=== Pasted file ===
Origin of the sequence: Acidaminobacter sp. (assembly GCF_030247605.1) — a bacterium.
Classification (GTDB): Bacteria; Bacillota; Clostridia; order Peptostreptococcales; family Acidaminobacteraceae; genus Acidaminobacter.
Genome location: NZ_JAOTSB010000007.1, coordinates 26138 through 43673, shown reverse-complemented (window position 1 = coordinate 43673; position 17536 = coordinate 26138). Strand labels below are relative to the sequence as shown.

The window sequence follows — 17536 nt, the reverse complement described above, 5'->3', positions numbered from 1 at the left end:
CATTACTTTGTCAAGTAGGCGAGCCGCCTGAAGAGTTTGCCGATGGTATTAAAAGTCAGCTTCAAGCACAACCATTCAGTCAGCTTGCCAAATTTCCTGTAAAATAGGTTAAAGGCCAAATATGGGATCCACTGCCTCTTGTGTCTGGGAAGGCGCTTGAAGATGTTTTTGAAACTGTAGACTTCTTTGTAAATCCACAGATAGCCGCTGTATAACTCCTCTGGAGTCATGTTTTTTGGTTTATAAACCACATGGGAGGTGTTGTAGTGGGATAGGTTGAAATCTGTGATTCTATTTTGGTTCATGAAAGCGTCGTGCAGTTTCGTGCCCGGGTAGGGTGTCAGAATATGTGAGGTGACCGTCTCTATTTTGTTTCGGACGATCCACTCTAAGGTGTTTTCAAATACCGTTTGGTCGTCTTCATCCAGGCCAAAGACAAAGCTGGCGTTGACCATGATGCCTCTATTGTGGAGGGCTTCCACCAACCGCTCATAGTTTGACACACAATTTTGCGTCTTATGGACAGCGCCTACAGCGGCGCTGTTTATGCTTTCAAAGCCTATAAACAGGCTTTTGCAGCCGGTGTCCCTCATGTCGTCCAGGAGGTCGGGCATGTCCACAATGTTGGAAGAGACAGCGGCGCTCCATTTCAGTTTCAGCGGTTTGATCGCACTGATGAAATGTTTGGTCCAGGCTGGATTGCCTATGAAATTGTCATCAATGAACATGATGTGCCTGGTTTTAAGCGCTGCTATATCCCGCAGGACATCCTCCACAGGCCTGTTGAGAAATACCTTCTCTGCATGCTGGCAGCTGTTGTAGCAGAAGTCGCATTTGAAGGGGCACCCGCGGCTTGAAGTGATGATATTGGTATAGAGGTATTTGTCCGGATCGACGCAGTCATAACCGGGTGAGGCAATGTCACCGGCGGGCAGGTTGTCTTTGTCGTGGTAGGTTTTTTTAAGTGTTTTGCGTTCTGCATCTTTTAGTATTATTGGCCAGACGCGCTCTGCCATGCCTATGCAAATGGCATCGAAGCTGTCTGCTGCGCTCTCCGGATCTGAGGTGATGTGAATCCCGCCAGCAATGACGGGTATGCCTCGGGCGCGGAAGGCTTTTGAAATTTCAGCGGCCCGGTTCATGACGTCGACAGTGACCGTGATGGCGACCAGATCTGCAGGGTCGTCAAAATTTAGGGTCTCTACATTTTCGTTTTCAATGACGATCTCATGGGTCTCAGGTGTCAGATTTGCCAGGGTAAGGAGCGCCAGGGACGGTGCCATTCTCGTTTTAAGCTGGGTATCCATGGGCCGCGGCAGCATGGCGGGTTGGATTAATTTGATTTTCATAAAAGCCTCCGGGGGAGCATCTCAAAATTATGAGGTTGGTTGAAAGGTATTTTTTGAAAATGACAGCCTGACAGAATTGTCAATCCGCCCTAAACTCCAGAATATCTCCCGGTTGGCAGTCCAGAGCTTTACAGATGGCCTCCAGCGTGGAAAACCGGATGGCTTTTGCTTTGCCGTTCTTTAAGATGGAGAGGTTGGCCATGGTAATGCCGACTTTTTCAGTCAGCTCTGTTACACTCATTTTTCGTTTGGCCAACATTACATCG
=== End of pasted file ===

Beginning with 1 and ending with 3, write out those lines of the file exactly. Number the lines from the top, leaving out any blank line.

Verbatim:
Origin of the sequence: Acidaminobacter sp. (assembly GCF_030247605.1) — a bacterium.
Classification (GTDB): Bacteria; Bacillota; Clostridia; order Peptostreptococcales; family Acidaminobacteraceae; genus Acidaminobacter.
Genome location: NZ_JAOTSB010000007.1, coordinates 26138 through 43673, shown reverse-complemented (window position 1 = coordinate 43673; position 17536 = coordinate 26138). Strand labels below are relative to the sequence as shown.